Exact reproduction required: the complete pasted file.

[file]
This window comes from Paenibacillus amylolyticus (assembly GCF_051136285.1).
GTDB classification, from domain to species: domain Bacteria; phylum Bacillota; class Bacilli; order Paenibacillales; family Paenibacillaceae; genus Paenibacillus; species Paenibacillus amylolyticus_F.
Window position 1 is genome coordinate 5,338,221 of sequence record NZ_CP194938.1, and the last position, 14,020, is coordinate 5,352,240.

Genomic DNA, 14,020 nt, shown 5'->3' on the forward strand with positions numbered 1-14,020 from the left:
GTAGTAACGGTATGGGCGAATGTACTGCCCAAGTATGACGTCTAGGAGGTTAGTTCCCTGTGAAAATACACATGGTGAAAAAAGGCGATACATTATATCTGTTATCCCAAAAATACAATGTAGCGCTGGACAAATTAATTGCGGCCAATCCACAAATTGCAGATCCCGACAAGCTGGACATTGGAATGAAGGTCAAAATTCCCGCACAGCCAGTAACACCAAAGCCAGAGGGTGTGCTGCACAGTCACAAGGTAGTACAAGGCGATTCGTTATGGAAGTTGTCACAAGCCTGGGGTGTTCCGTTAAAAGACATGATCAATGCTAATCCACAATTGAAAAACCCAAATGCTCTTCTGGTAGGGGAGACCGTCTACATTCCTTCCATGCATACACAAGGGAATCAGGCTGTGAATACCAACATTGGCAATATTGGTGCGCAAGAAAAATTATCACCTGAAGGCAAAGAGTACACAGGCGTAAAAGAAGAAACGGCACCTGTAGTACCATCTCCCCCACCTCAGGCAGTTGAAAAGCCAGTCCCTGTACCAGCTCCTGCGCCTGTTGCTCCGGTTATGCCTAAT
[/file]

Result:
This window comes from Paenibacillus amylolyticus (assembly GCF_051136285.1).
GTDB classification, from domain to species: domain Bacteria; phylum Bacillota; class Bacilli; order Paenibacillales; family Paenibacillaceae; genus Paenibacillus; species Paenibacillus amylolyticus_F.
Window position 1 is genome coordinate 5,338,221 of sequence record NZ_CP194938.1, and the last position, 14,020, is coordinate 5,352,240.

Genomic DNA, 14,020 nt, shown 5'->3' on the forward strand with positions numbered 1-14,020 from the left:
GTAGTAACGGTATGGGCGAATGTACTGCCCAAGTATGACGTCTAGGAGGTTAGTTCCCTGTGAAAATACACATGGTGAAAAAAGGCGATACATTATATCTGTTATCCCAAAAATACAATGTAGCGCTGGACAAATTAATTGCGGCCAATCCACAAATTGCAGATCCCGACAAGCTGGACATTGGAATGAAGGTCAAAATTCCCGCACAGCCAGTAACACCAAAGCCAGAGGGTGTGCTGCACAGTCACAAGGTAGTACAAGGCGATTCGTTATGGAAGTTGTCACAAGCCTGGGGTGTTCCGTTAAAAGACATGATCAATGCTAATCCACAATTGAAAAACCCAAATGCTCTTCTGGTAGGGGAGACCGTCTACATTCCTTCCATGCATACACAAGGGAATCAGGCTGTGAATACCAACATTGGCAATATTGGTGCGCAAGAAAAATTATCACCTGAAGGCAAAGAGTACACAGGCGTAAAAGAAGAAACGGCACCTGTAGTACCATCTCCCCCACCTCAGGCAGTTGAAAAGCCAGTCCCTGTACCAGCTCCTGCGCCTGTTGCTCCGGTTATGCCTAAT